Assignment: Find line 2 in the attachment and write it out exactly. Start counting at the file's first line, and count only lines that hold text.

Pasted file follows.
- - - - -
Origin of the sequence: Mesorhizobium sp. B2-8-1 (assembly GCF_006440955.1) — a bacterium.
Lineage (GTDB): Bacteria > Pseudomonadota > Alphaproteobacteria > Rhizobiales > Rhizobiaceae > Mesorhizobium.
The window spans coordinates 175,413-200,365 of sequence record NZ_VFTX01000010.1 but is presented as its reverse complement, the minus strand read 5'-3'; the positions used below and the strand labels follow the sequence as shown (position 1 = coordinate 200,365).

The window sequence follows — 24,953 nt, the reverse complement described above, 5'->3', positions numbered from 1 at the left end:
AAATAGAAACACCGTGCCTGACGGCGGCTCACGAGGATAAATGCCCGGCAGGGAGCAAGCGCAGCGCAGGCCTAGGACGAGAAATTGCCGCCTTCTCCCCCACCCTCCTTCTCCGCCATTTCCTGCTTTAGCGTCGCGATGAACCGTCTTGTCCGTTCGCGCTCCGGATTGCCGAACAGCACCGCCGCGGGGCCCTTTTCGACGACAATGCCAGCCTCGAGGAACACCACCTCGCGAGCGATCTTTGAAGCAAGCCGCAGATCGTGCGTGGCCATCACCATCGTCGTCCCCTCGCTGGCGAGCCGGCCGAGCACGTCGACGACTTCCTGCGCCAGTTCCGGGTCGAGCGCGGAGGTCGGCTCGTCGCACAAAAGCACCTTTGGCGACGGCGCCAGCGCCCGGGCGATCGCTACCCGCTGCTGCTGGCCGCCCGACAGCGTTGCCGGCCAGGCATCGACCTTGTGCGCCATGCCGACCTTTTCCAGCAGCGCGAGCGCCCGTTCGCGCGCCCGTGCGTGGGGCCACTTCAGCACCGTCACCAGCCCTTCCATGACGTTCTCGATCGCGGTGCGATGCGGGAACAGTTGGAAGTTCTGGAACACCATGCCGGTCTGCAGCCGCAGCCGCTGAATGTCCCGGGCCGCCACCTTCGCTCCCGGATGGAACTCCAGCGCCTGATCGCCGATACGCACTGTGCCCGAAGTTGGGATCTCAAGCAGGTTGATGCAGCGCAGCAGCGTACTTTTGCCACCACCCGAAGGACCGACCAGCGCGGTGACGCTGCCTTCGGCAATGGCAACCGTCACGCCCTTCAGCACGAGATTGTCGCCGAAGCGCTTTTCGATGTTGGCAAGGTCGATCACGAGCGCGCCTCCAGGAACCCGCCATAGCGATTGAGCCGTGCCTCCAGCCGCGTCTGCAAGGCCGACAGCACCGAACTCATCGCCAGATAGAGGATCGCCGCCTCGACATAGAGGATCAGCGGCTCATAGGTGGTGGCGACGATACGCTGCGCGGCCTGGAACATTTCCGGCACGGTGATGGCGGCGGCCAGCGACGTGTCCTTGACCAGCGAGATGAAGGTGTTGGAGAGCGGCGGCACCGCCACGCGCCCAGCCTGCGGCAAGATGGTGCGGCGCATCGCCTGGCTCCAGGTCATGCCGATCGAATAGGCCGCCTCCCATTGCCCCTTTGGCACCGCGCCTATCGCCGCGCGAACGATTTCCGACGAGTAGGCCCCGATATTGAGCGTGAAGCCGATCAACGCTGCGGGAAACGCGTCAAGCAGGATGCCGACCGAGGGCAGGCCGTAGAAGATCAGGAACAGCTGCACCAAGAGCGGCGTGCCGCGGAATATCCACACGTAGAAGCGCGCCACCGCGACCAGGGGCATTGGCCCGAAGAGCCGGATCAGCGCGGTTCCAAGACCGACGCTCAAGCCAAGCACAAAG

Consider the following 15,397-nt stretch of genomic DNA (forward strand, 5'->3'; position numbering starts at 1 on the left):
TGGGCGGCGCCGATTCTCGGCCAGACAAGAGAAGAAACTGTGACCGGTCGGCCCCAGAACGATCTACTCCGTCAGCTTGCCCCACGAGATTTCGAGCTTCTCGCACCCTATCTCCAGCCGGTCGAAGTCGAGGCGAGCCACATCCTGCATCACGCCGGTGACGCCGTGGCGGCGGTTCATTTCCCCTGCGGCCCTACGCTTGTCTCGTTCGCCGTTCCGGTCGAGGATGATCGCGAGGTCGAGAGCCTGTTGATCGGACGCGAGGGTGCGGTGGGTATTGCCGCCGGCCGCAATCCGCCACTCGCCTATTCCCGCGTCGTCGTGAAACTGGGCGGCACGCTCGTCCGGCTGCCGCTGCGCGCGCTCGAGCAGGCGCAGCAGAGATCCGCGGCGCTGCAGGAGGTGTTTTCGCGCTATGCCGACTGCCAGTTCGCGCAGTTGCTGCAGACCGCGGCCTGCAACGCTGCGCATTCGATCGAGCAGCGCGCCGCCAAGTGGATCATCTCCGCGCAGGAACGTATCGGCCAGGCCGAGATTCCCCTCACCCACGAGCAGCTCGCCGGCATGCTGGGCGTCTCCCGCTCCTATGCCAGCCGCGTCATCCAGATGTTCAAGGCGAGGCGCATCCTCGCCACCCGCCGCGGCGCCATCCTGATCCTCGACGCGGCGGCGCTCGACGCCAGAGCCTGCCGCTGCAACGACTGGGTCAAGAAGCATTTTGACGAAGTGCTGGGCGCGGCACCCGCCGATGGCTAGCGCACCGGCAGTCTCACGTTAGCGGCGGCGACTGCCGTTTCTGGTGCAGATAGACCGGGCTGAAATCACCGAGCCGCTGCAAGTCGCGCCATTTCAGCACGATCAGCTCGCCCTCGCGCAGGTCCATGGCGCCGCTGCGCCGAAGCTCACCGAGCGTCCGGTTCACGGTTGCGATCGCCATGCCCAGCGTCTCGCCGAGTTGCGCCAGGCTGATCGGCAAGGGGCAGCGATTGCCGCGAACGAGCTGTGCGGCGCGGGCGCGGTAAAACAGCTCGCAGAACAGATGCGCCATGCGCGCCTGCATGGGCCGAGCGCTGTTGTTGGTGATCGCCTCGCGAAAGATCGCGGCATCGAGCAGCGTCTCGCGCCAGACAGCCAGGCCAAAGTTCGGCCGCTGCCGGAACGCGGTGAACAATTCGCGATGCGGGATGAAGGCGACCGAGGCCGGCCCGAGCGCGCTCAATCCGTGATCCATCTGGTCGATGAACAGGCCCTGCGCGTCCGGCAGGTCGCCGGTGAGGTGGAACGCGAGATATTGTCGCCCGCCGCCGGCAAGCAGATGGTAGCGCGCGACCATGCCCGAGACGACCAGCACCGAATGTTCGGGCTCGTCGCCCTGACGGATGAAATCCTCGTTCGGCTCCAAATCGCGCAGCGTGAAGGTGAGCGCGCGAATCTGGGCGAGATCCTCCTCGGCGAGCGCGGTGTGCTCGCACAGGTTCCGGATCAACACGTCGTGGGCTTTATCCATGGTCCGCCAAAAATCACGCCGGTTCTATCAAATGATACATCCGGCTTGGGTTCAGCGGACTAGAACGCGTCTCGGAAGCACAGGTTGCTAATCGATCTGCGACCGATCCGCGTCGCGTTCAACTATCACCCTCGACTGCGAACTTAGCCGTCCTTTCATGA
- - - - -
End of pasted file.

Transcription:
Lineage (GTDB): Bacteria > Pseudomonadota > Alphaproteobacteria > Rhizobiales > Rhizobiaceae > Mesorhizobium.